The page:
On Thu 2018-05-24 10:00, Santiago A. wrote:
The 1990 version of Photoshop was written in Pascal.
I've read that first Apple OS was in pascal. Also that first Autocad
version was written also in Pascal, but it need to exchange floppy
disks too many times for compiling.
Funny you mention Photoshop...
Around this time I was asked to submit a program to represent my school
in a state media competition. My response was, sure, ok. I wasn't really
that interested, so I just grabbed one of the programs that I had and
made it more user friendly. The program I chose was a graphics program I
had written (using MS QuickPascal) to create assets for a game I was
building. There weren't any graphics programs that had the abilities I
wanted or was able to use true color, so I just slapped together this
program to do that. It was essentially a throw-away program as far as I
was concerned (one of those side-programs you make to facilitate making
another program). When I was asked to submit a program to represent my
school, I took this throw-away program, made it more user-friendly
(mainly added an auto-hiding menu bar instead of using key-combos, and
made it prettier to look at), created an example picture (a picture of a
dragon's head) and saved it to be included with the disk, and threw
together a 1 page "user manual" (for one, I had to explain
transparencies [what I called what we now call "layers"], and also
instructions to load the example picture to show what could be made with
it) and turned it in.
The school submitted the disk late (the state competition had
already picked a winner), but despite that, they still awarded me first
place (because they had already picked another first place, my program
and whatever the other person's program was were made tied for first). I
got a cheesy little trophy which the school displayed until I graduated.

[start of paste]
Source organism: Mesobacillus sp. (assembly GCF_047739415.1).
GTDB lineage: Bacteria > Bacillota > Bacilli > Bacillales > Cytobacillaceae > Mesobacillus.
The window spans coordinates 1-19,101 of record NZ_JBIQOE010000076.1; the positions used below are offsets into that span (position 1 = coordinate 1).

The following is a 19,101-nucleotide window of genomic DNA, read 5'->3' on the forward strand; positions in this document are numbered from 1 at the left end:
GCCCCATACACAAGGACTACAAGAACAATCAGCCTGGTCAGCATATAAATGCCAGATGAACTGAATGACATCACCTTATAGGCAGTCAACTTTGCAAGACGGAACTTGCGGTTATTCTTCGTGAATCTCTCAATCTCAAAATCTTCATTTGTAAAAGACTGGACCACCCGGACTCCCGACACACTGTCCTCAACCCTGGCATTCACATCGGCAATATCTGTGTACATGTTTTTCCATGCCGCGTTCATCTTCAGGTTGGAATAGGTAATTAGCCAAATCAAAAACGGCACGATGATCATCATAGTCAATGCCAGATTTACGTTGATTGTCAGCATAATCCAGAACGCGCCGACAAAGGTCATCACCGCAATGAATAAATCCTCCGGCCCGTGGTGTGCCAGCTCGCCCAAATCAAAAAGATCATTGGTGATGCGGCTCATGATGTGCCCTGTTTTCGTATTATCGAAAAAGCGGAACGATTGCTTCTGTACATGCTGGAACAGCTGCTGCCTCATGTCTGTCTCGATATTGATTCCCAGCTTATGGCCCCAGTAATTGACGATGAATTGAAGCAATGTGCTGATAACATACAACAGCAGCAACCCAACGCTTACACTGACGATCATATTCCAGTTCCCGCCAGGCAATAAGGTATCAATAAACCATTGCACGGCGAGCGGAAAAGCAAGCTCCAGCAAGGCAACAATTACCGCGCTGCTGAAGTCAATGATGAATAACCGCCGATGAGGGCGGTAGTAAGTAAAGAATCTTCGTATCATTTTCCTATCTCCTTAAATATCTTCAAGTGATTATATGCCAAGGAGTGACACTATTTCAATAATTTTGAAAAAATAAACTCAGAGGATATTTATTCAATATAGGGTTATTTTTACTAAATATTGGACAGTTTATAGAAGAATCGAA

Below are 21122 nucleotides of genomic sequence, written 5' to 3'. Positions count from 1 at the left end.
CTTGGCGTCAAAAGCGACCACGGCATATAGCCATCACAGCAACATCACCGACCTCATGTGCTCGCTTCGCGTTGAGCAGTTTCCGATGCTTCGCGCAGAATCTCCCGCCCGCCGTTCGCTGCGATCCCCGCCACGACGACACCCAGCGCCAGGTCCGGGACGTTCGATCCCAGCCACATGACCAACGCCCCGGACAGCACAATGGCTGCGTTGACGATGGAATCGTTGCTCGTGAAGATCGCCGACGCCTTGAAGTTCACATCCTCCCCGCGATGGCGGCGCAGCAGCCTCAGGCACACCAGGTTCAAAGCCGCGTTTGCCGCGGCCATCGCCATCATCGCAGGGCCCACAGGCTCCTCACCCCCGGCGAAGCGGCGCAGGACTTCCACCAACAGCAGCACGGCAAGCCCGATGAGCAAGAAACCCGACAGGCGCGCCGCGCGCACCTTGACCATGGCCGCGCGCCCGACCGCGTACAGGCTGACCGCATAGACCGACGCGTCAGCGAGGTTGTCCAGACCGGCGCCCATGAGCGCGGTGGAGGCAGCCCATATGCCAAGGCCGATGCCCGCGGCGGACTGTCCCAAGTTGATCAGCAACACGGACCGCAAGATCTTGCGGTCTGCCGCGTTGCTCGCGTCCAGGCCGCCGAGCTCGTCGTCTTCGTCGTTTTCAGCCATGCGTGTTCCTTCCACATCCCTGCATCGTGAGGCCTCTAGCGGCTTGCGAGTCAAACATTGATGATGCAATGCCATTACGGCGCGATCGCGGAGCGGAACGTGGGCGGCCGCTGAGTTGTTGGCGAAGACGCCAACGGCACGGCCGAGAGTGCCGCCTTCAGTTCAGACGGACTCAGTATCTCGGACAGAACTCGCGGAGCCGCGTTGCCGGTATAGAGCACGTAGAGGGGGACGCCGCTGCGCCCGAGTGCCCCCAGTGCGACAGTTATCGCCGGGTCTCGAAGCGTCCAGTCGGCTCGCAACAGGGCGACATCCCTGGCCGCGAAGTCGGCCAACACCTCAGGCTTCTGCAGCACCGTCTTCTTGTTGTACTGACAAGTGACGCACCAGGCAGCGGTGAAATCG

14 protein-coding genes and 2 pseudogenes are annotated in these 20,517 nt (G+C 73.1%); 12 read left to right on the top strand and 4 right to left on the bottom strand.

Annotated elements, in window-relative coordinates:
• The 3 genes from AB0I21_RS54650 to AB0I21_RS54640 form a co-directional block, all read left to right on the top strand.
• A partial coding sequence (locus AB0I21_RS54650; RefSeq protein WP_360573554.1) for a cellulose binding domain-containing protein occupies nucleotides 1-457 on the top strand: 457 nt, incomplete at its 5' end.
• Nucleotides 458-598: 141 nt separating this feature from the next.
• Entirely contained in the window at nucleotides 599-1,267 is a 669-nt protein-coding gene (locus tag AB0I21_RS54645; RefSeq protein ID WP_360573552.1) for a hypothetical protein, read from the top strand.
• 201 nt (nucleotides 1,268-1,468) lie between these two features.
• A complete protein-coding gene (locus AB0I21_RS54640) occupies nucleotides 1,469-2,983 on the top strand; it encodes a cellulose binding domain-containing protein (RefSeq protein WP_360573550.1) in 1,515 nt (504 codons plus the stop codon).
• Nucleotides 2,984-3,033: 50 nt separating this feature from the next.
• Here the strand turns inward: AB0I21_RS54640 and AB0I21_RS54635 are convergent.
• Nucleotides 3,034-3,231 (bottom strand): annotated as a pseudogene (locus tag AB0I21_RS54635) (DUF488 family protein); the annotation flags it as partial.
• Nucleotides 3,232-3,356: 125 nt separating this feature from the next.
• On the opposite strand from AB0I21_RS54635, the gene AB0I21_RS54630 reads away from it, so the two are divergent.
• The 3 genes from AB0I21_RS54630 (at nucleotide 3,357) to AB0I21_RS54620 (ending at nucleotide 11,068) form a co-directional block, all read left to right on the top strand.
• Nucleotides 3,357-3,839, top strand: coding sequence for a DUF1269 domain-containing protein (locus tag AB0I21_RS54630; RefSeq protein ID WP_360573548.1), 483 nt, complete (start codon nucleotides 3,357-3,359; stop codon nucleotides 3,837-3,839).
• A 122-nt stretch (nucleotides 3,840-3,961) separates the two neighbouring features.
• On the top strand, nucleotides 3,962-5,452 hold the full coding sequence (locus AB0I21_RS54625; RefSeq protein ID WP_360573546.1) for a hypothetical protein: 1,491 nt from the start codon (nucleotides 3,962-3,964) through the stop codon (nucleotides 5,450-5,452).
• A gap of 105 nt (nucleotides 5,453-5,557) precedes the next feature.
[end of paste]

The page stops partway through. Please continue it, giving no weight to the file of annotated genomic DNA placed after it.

I just shrugged it off...
... until I got a visit from some people who wanted to buy my
program from me. They explained that their company had plans for porting
their graphics program (Photoshop, which I had not heard of until then)
to PC and that in the process of looking to see what was out on the PC
side of the world that they had come across my throw-away program that
had won, and that some of its features they were interested in using,
and, thus, they were interested in buying my program (basically, they
wanted the features, and wanted to legally cover their ass). Sure,
whatever. Signed a bunch of paperwork, got a nice check, gave them my
source code, was told I can no longer sell it as-is (I wasn't selling
it, so, I didn't care), and that was the end of it.
Well, almost... When PhotoShop *finally* did get released for PC
(I think, 1993 ??? ), I found a copy, and I was curious why it seemed
sluggish compared to the Apple version used in the computer labs, so I
looked at its code with a disassembler (Eric Isaacson's D386; I love his
A386 assembler, BTW) and noticed it did some pretty inefficient things
and some pointless loops (as far as I was concerned, it looked, to me,
like they were intentionally making it run slower on PCs). This kind of
pissed me off (I didn't like the idea of being indirectly involved on
the Mac side of the whole PC vs Mac speed thing that was going on at the
time), so, I have refused to use Photoshop ever since then. Instead, I
use PaintShop Pro. The PC vs Mac speed war has been dead for decades,
but I can be stubborn (I still refuse to use PhotoShop).
BTW, MS QuickPascal... I loved it back in the day. I still have my
original copy, and most of the source code I had written. Occasionally I
will actually go back to a program I wrote in the '90s in QuickPascal to
see how I did something there (it has become a bit of a reference set
for me for how to solve certain problems when programming now).
Sometimes I'll even cut-and-paste some of my old QP code into my new FPC
code, and there often isn't too much effort needed to update it. FPC is
kind of good like that (the main thing that has to be updated is usually
things like direct memory access or port access... Can't really do that
in Windows, so that's a Windows issue, *not* a FPC issue).
fpc-other maillist - email@example.com